By John Kessler
Otis Rush brought such passion and emotion to his singing and guitar playing that his music has been called “frighteningly intense”. Rush never achieved the commercial success that he might have, but along with Buddy Guy and Magic Sam, he is acknowledged to be one of the architects of the Chicago blues sound of the 1950’s and 1960’s.
Playing guitar left-handed and upside-down gave him a unique sound, and his vocal commitment was obvious, but beyond that, Otis Rush wrote and recorded songs that would be huge influences on future blues guitarists Peter Green, Gary Moore and Michael Bloomfield. Otis Rush often played in minor keys, and his 1958 recording “All Your Love (I Miss Loving)” also had a Latin-influenced rhythm section. Peter Green admitted that his best-known composition “Black Magic Woman has the exact same musical form as “All Your Love (I Miss Loving)”.
Another British blues player who has repeatedly cited Otis Rush as his main influence is John Mayall, one of the originators of the British blues movement of the 1960’s. His various versions of the Bluesbreakers would feature guitarists Peter Green, Mick Taylor and Eric Clapton. Mayall’s 1966 release Bluesbreakers with Eric Clapton was the record that established Clapton as a legitimate guitar hero, and featured “All Your Love (I Miss Loving)”.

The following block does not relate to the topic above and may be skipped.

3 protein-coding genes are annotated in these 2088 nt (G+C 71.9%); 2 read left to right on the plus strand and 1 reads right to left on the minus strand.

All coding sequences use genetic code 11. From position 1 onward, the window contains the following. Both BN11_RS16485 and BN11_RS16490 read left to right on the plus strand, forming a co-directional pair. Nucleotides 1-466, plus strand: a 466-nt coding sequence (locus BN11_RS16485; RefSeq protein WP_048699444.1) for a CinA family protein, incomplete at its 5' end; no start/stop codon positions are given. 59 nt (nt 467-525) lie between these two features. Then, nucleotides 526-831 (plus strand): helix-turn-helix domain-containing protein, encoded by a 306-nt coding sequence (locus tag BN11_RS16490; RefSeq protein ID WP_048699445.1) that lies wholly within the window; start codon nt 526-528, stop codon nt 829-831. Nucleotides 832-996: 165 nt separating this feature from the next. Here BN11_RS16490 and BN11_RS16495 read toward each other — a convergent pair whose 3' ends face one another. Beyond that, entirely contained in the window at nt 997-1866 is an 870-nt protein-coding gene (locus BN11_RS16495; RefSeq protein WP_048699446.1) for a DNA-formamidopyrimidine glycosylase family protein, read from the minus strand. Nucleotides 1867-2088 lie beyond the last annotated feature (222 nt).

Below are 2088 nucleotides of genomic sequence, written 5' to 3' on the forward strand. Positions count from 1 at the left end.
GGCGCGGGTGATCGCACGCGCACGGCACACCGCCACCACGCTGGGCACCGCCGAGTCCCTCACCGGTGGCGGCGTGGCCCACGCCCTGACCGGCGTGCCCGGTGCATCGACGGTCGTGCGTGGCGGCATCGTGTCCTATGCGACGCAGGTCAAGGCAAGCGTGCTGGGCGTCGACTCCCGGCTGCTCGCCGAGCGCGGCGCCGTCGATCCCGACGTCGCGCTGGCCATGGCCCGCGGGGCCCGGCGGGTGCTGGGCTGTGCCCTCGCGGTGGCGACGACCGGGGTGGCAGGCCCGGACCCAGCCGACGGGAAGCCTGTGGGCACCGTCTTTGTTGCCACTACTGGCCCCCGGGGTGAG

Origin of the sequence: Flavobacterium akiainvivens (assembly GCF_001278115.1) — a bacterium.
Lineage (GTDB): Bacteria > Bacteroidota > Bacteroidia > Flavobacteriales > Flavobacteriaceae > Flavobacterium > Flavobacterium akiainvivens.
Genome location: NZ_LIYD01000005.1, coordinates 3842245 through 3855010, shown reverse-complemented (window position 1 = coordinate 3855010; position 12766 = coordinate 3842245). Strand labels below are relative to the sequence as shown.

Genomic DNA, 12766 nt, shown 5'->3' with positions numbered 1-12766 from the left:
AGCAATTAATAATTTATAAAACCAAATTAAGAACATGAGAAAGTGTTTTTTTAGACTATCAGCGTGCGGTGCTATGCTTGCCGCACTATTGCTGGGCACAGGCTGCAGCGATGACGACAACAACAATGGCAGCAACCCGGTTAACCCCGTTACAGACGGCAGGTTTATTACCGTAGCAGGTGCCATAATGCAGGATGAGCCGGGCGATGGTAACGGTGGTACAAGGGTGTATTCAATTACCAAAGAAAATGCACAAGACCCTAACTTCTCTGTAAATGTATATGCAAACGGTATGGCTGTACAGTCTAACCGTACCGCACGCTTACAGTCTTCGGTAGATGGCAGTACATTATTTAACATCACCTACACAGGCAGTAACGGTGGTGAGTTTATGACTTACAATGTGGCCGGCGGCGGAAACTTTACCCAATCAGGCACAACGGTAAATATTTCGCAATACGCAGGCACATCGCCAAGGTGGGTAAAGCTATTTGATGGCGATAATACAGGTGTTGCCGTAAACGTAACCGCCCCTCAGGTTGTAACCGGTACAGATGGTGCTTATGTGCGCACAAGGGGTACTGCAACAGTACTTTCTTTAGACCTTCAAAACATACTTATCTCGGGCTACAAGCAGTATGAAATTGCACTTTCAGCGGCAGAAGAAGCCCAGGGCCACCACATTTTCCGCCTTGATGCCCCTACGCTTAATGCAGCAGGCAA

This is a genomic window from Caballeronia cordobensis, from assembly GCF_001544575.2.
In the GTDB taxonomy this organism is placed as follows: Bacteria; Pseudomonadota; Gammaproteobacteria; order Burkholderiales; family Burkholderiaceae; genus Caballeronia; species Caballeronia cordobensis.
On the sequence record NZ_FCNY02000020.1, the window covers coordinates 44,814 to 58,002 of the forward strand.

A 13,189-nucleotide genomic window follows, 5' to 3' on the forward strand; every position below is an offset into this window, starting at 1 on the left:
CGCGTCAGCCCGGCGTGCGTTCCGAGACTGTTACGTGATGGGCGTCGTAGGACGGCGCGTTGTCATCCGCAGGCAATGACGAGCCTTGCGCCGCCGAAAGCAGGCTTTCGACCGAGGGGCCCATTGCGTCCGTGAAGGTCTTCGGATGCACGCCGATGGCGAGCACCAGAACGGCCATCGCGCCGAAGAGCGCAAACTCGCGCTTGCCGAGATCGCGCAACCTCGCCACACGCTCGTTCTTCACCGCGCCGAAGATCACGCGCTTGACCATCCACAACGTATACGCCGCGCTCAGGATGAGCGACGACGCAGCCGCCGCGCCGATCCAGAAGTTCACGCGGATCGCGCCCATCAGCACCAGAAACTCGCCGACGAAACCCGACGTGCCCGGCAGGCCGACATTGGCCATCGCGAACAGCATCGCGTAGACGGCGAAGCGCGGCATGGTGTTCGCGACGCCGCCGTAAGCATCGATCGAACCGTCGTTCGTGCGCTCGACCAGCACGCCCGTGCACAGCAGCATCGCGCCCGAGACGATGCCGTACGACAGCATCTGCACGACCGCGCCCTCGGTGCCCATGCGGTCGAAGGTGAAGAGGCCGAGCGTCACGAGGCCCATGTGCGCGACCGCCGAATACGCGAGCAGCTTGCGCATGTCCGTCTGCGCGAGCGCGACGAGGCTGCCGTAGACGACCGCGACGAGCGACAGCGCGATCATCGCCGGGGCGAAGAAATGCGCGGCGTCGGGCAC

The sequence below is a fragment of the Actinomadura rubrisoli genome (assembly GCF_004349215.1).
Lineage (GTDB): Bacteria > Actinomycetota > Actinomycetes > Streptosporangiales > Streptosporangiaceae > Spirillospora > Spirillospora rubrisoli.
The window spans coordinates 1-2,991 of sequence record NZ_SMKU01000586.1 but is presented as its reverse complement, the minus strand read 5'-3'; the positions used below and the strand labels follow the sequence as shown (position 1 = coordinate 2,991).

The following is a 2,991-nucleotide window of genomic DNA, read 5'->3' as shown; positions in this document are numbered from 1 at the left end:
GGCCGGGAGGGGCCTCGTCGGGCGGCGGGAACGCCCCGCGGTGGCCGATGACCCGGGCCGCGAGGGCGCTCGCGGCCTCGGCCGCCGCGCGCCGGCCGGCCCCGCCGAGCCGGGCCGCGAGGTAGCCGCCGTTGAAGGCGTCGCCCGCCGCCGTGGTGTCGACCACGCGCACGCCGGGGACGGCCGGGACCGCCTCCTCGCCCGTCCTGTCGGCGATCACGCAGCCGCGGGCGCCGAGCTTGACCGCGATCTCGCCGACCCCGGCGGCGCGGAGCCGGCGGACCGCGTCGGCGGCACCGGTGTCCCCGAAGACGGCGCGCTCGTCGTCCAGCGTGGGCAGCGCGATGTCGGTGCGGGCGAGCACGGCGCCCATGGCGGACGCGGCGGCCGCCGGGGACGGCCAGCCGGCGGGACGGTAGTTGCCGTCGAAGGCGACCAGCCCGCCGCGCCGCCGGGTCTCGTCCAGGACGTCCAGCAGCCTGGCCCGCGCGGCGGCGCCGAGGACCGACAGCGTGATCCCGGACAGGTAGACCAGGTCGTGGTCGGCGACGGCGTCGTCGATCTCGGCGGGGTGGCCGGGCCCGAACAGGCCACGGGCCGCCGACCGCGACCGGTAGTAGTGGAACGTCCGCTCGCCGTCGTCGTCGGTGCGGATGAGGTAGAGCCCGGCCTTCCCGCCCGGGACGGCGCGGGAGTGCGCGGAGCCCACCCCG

Here’s a great live recording of Otis Rush with Eric Clapton performing the song:
It would have been hard to predict that a blues artist would have commercial success in the same decade as Disco, Punk and New Wave music. But the talent and musicianship of Stevie Ray Vaughan were an undeniable phenomenon, and during the 1980’s his albums regularly went gold. An ardent Otis Rush fan, Vaughan named his band Double Trouble after the Otis Rush composition. The live recording featured here is from 1980.
Here are the complete versions of “All Your Love (I Miss Loving)” tracked through time: